TORONTO (Reuters) - Canada’s main stock index eked out a small gain on Tuesday in volatile trade as investors reacted to mixed signals about Spain’s readiness to seek a bailout while awaiting the next big catalyst to drive markets after a strong third quarter.
It was the second straight positive day at the start of the fourth quarter. The TSX finished the third quarter up more than 6 percent, as energy companies and miners benefited from a strong showing in crude and bullion prices.
On Tuesday, firmer energy and financial shares outweighed weakness in materials issues. Canada’s main index outperformed Wall Street amid questions about the upcoming earnings season. .N
“We have just completed the quarter, so a lot of people are now realigning their positions, and they’re going to take a few days to look ahead to this quarter,” said Ron Meisels, technical analyst and president of Phases & Cycles in Montreal. “A positive quarter usually signals good earnings to come.”
The Toronto Stock Exchange’s S&P/TSX composite index .GSPTSE ended up 21.04 points, or 0.2 percent, at 12,391.23. Eight of the 10 sectors were positive, including financials, up 0.1 percent.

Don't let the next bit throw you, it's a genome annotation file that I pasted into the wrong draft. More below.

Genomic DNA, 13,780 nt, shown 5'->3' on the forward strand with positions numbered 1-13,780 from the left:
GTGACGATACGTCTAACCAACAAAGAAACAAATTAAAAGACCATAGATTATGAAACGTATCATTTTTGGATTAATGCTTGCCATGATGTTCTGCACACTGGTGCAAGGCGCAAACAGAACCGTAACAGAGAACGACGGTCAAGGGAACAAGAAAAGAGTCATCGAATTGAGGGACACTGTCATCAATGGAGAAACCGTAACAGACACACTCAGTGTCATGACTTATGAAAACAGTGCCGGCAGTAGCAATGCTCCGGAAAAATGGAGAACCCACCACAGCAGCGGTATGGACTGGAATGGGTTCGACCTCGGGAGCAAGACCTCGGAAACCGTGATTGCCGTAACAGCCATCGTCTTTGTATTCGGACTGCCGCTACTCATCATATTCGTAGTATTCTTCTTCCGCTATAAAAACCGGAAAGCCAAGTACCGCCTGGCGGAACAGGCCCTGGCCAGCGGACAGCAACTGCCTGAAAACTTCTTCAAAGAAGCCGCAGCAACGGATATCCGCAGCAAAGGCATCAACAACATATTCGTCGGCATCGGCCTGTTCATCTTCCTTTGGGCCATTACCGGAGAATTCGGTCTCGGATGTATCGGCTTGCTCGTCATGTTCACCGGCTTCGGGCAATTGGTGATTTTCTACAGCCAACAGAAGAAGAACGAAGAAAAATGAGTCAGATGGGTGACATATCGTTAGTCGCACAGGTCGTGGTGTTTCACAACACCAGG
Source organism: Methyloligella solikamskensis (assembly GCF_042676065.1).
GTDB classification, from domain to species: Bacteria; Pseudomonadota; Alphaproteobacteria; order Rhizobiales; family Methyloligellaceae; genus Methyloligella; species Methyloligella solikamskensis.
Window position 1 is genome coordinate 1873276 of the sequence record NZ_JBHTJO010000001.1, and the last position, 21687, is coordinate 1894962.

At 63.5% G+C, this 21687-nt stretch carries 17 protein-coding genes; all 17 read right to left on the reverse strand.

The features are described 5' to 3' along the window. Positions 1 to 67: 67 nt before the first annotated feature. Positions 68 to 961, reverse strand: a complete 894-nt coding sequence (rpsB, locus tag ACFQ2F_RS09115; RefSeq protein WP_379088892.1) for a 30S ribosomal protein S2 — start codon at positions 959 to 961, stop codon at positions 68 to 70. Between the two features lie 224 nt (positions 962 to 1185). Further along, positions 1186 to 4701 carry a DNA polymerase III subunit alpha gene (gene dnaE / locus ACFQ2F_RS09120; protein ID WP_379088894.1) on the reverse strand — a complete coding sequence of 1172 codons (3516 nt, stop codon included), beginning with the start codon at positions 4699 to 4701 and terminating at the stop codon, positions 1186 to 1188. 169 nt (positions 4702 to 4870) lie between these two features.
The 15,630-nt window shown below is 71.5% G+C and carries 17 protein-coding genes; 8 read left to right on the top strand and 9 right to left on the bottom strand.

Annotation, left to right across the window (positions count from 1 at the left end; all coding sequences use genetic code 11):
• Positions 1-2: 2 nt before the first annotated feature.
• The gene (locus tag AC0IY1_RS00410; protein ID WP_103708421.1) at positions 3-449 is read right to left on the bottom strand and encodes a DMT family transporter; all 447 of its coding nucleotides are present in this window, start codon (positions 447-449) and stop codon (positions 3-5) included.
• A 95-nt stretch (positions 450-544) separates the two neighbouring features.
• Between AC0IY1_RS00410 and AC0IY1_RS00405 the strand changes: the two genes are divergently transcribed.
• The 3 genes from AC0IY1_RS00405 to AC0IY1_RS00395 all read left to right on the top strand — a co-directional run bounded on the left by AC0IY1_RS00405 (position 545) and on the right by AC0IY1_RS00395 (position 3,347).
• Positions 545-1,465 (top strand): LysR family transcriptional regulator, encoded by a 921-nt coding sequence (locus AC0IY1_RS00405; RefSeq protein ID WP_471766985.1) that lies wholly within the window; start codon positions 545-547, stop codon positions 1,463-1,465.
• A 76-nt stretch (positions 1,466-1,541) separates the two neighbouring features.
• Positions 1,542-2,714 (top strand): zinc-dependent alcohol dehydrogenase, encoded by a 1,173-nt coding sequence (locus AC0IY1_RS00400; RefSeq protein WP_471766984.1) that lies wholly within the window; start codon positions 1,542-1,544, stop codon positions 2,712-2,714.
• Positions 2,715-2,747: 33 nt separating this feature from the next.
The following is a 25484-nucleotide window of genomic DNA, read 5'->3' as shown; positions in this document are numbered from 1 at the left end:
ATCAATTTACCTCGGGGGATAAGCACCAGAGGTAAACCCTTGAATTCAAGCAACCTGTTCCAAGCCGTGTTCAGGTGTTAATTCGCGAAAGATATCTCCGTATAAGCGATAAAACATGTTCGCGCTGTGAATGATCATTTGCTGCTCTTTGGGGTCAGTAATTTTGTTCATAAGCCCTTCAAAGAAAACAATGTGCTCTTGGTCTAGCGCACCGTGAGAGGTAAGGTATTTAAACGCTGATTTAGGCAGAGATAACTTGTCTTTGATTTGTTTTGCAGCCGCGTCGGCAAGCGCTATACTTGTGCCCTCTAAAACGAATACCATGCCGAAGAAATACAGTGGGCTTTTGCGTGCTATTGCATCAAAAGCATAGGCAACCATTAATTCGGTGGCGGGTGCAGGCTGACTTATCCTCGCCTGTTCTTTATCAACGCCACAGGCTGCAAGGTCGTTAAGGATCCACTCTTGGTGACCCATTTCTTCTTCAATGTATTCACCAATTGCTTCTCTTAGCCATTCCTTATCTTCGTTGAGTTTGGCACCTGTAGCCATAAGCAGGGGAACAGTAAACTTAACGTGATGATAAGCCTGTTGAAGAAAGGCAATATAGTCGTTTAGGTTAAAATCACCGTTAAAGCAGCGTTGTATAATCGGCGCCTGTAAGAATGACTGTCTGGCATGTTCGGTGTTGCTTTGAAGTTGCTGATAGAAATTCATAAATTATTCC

The TSX drifted between positive and negative territory for most of the day, as enthusiasm on signs that a bailout request from Spain as early as the weekend faded.
Spanish Prime Minister Mariano Rajoy said a request for European aid was not imminent following a report the country could apply for help soon.
Germany has signaled that Madrid should hold off on making its request, according to European officials on Monday.
Among the decliners on the TSX, precious metal miners and fertilizer companies reversed some of the previous day’s rally. Potash Corp POT.TO lost 2.4 percent to C$41.97 and Goldcorp Inc (G.TO) was down 1.1 percent to C$44.93.
While October is historically a negative month for stocks, Meisels said, the market doesn’t usually sell off as heavily in a U.S. election year.
He said a support level for the TSX was seen around 12,000 and resistance near 12,800.
If the last quarter was any indication, the TSX - up 4 percent in 2012 - may still have room to climb heading into the end of the year.
“Frankly, we’ve been grinding higher now since early June,” said Paul Hand, managing director at RBC Capital Markets. “I think we’ve seen a bit of inflection point in that the denial factor that went on for the first three or four months has started to filter out.”
“There are people talking about having to invest because they’ve missed the rally and they’ve got to put some money to work.”
Editing by Chizu Nomiyama and Leslie Adler